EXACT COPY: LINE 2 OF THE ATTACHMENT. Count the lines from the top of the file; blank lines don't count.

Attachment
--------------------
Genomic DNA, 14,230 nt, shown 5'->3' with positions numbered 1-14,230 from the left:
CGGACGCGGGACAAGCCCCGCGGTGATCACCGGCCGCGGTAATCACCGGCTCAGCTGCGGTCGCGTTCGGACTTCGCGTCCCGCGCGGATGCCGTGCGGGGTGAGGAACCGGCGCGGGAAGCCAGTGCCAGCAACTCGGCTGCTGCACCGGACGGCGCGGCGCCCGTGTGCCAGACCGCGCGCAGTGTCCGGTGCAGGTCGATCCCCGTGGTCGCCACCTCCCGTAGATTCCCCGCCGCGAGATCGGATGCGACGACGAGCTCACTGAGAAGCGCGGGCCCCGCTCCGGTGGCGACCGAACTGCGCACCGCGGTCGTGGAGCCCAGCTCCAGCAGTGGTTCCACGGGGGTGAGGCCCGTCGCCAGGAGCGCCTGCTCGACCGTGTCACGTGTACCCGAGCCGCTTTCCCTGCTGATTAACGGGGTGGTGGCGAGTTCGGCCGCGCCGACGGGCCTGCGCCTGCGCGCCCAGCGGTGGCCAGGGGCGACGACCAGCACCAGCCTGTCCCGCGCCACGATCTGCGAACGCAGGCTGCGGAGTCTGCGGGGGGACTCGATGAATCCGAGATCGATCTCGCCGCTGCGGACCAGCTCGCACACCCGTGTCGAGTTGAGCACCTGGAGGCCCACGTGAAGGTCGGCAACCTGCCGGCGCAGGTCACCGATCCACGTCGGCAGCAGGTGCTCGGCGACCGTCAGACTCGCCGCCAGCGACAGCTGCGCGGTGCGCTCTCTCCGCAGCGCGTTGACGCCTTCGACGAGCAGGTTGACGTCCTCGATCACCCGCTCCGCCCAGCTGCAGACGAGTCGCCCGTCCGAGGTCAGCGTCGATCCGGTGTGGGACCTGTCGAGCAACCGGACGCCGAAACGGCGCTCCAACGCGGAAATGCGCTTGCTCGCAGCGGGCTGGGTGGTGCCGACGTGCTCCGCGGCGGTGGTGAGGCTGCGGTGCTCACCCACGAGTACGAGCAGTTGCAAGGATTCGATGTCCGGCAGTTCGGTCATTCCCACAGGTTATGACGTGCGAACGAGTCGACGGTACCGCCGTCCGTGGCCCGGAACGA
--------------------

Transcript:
CGGACGCGGGACAAGCCCCGCGGTGATCACCGGCCGCGGTAATCACCGGCTCAGCTGCGGTCGCGTTCGGACTTCGCGTCCCGCGCGGATGCCGTGCGGGGTGAGGAACCGGCGCGGGAAGCCAGTGCCAGCAACTCGGCTGCTGCACCGGACGGCGCGGCGCCCGTGTGCCAGACCGCGCGCAGTGTCCGGTGCAGGTCGATCCCCGTGGTCGCCACCTCCCGTAGATTCCCCGCCGCGAGATCGGATGCGACGACGAGCTCACTGAGAAGCGCGGGCCCCGCTCCGGTGGCGACCGAACTGCGCACCGCGGTCGTGGAGCCCAGCTCCAGCAGTGGTTCCACGGGGGTGAGGCCCGTCGCCAGGAGCGCCTGCTCGACCGTGTCACGTGTACCCGAGCCGCTTTCCCTGCTGATTAACGGGGTGGTGGCGAGTTCGGCCGCGCCGACGGGCCTGCGCCTGCGCGCCCAGCGGTGGCCAGGGGCGACGACCAGCACCAGCCTGTCCCGCGCCACGATCTGCGAACGCAGGCTGCGGAGTCTGCGGGGGGACTCGATGAATCCGAGATCGATCTCGCCGCTGCGGACCAGCTCGCACACCCGTGTCGAGTTGAGCACCTGGAGGCCCACGTGAAGGTCGGCAACCTGCCGGCGCAGGTCACCGATCCACGTCGGCAGCAGGTGCTCGGCGACCGTCAGACTCGCCGCCAGCGACAGCTGCGCGGTGCGCTCTCTCCGCAGCGCGTTGACGCCTTCGACGAGCAGGTTGACGTCCTCGATCACCCGCTCCGCCCAGCTGCAGACGAGTCGCCCGTCCGAGGTCAGCGTCGATCCGGTGTGGGACCTGTCGAGCAACCGGACGCCGAAACGGCGCTCCAACGCGGAAATGCGCTTGCTCGCAGCGGGCTGGGTGGTGCCGACGTGCTCCGCGGCGGTGGTGAGGCTGCGGTGCTCACCCACGAGTACGAGCAGTTGCAAGGATTCGATGTCCGGCAGTTCGGTCATTCCCACAGGTTATGACGTGCGAACGAGTCGACGGTACCGCCGTCCGTGGCCCGGAACGA